In this court's view, these provisions suffice to transfer to the DHS both discretionary and non-discretionary functions previously performed by the INS. Contrary to Genov's suggestion, the mere fact that Congress used the term "functions" as opposed to "discretionary functions" in no way demonstrates that the Secretary of Homeland Security and his designees lack authority to make discretionary decisions involving orders of removal. To the extent the former INS had authority to perform such discretionary functions, they are now properly within the province of the DHS. Thus, the court denies Genov's request for an order declaring that the denial of a stay of deportation was null and void.

 IV. Ineffective Assistance of Counsel

  As explained earlier, this court lacks jurisdiction over Genov's ineffective assistance of counsel claim. The court notes, however, that this claim would fail in any event. As a preliminary matter, Genov's claimed constitutional right to effective assistance of counsel in immigration proceedings is "virtually foreclosed" in this circuit. Pop, 279 F.3d at 460. In addition, Genov's January 28, 2003 motion to reopen, in which he raised the ineffective assistance of counsel claim, did not comply with the threshold procedural requirements set forth in Matter of Lozada, 19 I & N 637 (BIA), aff'd, 857 F.2d 10 (1st Cir. 1988). Specifically, Genov failed to demonstrate that his allegations had been communicated to Mr. Butbul and that Mr. Butbul had been given an opportunity to respond. 191 & N at 639. (See Ex. 1 to Return) (noting that motion to reopen "failed to meet the requirements for making an ineffective assistance of counsel claim" in part because "[b]y not affording former counsel an opportunity to respond, we cannot adequately evaluate the claims made by the respondent, and have no explanation from former counsel"). Thus, the BIA did not err in denying that motion. See Stroe, 256 F.3d at 501-02 ("[b]y not giving [the attorney] an opportunity to comment on this claim [of ineffective assistance of counsel], the Stroes denied the Board of Immigration Appeals an opportunity to evaluate the significance of [the attorney's] failure to file a brief').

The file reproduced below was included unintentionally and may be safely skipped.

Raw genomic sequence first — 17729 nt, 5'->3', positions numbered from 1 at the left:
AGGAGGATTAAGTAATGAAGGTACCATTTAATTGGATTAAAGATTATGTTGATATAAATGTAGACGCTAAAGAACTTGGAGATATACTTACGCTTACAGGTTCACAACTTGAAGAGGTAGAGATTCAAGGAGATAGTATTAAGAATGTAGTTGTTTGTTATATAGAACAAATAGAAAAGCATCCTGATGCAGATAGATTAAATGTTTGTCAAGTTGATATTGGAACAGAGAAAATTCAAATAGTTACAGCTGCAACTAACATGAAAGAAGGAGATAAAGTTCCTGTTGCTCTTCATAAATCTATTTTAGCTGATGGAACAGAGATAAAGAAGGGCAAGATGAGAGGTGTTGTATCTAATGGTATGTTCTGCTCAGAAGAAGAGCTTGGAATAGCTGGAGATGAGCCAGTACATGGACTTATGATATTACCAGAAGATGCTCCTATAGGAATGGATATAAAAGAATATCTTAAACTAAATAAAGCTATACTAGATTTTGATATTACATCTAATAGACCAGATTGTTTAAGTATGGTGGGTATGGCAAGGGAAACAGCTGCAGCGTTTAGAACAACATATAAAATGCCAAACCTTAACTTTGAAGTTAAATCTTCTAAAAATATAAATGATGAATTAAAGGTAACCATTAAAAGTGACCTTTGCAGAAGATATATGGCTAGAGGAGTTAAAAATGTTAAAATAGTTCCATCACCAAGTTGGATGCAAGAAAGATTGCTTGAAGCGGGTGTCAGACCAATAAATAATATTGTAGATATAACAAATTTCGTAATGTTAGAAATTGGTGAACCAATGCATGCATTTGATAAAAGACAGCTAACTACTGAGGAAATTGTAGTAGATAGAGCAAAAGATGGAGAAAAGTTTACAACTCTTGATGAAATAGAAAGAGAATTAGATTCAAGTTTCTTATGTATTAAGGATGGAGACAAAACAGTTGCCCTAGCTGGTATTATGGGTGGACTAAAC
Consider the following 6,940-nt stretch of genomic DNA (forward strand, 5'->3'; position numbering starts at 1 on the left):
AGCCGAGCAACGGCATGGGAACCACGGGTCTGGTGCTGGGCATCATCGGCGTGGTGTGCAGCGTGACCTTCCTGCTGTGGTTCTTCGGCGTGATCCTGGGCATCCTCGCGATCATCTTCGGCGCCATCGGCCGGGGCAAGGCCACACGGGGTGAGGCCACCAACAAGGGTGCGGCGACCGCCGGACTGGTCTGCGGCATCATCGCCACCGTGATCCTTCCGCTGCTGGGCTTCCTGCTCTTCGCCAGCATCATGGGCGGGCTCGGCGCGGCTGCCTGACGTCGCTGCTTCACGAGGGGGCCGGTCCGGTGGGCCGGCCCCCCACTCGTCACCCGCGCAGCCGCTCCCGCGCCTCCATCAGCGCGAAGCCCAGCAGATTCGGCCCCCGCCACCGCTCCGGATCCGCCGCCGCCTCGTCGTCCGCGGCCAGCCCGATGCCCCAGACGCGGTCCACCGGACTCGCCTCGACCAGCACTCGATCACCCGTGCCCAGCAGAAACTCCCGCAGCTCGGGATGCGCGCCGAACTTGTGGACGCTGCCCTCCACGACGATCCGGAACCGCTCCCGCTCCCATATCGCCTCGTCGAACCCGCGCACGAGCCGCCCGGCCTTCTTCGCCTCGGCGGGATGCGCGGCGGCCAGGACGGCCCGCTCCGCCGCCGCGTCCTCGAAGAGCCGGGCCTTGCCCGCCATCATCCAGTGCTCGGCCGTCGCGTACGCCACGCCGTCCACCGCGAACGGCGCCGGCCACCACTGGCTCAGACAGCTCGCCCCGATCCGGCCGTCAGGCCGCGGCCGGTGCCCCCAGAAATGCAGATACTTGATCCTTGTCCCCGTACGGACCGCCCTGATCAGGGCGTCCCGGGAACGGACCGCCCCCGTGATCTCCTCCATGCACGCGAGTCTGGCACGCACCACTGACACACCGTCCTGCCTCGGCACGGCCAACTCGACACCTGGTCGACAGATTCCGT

As for Genov's objection to Attorney Butbul's failure to advise him to marry Rumiana, moreover, the court does not agree that an attorney provides ineffective assistance by failing to tell a client to get married in order to increase his chances of remaining in the country. (Petition, at 10.) See, e.g., Valderrama v. I.N.S., 260 F.3d 1083, (9th Cir. 2001) (pursuant to § 5 of the Immigration Marriage Fraud Amendments of 1986, Pub.L. 99-639, 100 Stat. 3537, and the Immigration Act of 1990, Pub.L. 101-640, 104 Stat. 4978, "a marriage entered into by an alien during deportation proceedings is presumptively fraudulent"). Even if such advice were proper, Genov has not demonstrated that he was prejudiced by Mr. Butbul's failure to provide it. Matter of Lozada, 19 I & N at 638; Pop, 279 F.3d at 460 (citing Mojsilovic v. I.N.S., 156 F.3d 743, 749 (7th Cir. 1998)) (requiring showing of actual prejudice from the ineffective assistance). Genov and Rumiana both testified to other reasons for their decision not to get married; namely, Rumiana's difficulties getting pregnant, and their desire to avoid any appearance of impropriety in Genov's seeking permanent residence in the United States. (Ex. E to Petition, at 63-64; Ex. F to Petition, at 22-24.) Indeed, in denying Genov's January 28, 2003 motion to reopen, the BIA noted that testimony from Genov and Rumiana contradicted Genov's claim that the two chose not to marry based on advice from Mr. Butbul. (Ex. 1 to Return.) Based on this testimony, Genov cannot argue any prejudice from Mr. Butbul's failure to present further evidence regarding Rumiana's health and her relationship with her ex-husband, none of which is probative in the absence of a legal relationship with Genov. (See Ex. G to Petition, at 9.)

 V. Mandamus for Expedited Ruling

  The final issue before this court is Genov's request for a mandamus ordering the BIA to "expeditiously decide his motion to reopen." (Petition, at 16.) On May 16, 2003, the BIA issued its decision denying that motion. (Ex. 1 to Return.) Accordingly, Genov's request for a mandamus is moot. See Iddir v. I.N.S., 166 F. Supp.2d 1250, 1258-59 (N.D. III. 2001) (quoting Stotts v. Community Unit Sch. Dist. No. 1, 230 F.3d 989, 991 (7th Cir. 2000)) (a case is moot and must be "dismissed as non-justiciable" when "the issues presented are no longer `live' or the parties lack a legally cognizable interest in the outcome").


  For the reasons stated above, Genov's Amended Petition for Issuance of Writ of Habeas Corpus and for Mandamus, Declaratory and Injunctive Relief is denied.